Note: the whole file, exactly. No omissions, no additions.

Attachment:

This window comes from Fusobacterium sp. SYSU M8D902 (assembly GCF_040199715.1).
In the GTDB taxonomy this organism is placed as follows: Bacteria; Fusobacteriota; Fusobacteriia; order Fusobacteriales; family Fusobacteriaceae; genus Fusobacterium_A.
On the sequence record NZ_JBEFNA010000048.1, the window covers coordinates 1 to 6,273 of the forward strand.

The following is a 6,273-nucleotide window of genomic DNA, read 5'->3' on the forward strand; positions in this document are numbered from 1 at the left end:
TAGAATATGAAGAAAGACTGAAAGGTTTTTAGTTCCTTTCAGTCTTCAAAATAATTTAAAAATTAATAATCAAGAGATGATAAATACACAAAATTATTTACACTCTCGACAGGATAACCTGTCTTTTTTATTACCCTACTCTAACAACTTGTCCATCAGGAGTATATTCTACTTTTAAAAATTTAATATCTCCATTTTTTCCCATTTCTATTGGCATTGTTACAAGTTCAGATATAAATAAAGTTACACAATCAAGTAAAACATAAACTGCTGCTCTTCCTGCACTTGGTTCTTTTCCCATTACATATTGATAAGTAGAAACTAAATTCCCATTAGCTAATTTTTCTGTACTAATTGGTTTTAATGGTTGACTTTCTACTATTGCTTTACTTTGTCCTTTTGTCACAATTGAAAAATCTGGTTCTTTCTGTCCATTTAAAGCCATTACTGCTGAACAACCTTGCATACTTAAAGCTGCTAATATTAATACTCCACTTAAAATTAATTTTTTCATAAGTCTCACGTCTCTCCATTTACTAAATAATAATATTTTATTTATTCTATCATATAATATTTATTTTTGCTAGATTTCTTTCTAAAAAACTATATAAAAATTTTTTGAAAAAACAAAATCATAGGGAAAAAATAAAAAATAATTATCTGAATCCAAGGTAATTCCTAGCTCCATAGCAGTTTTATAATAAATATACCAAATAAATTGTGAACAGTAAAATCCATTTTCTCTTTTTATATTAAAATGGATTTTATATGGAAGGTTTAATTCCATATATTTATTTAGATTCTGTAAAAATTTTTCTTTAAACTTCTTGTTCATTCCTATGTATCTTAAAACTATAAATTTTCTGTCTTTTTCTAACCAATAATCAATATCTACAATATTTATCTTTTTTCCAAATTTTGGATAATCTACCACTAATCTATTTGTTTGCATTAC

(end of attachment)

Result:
This window comes from Fusobacterium sp. SYSU M8D902 (assembly GCF_040199715.1).
In the GTDB taxonomy this organism is placed as follows: Bacteria; Fusobacteriota; Fusobacteriia; order Fusobacteriales; family Fusobacteriaceae; genus Fusobacterium_A.
On the sequence record NZ_JBEFNA010000048.1, the window covers coordinates 1 to 6,273 of the forward strand.

The following is a 6,273-nucleotide window of genomic DNA, read 5'->3' on the forward strand; positions in this document are numbered from 1 at the left end:
TAGAATATGAAGAAAGACTGAAAGGTTTTTAGTTCCTTTCAGTCTTCAAAATAATTTAAAAATTAATAATCAAGAGATGATAAATACACAAAATTATTTACACTCTCGACAGGATAACCTGTCTTTTTTATTACCCTACTCTAACAACTTGTCCATCAGGAGTATATTCTACTTTTAAAAATTTAATATCTCCATTTTTTCCCATTTCTATTGGCATTGTTACAAGTTCAGATATAAATAAAGTTACACAATCAAGTAAAACATAAACTGCTGCTCTTCCTGCACTTGGTTCTTTTCCCATTACATATTGATAAGTAGAAACTAAATTCCCATTAGCTAATTTTTCTGTACTAATTGGTTTTAATGGTTGACTTTCTACTATTGCTTTACTTTGTCCTTTTGTCACAATTGAAAAATCTGGTTCTTTCTGTCCATTTAAAGCCATTACTGCTGAACAACCTTGCATACTTAAAGCTGCTAATATTAATACTCCACTTAAAATTAATTTTTTCATAAGTCTCACGTCTCTCCATTTACTAAATAATAATATTTTATTTATTCTATCATATAATATTTATTTTTGCTAGATTTCTTTCTAAAAAACTATATAAAAATTTTTTGAAAAAACAAAATCATAGGGAAAAAATAAAAAATAATTATCTGAATCCAAGGTAATTCCTAGCTCCATAGCAGTTTTATAATAAATATACCAAATAAATTGTGAACAGTAAAATCCATTTTCTCTTTTTATATTAAAATGGATTTTATATGGAAGGTTTAATTCCATATATTTATTTAGATTCTGTAAAAATTTTTCTTTAAACTTCTTGTTCATTCCTATGTATCTTAAAACTATAAATTTTCTGTCTTTTTCTAACCAATAATCAATATCTACAATATTTATCTTTTTTCCAAATTTTGGATAATCTACCACTAATCTATTTGTTTGCATTAC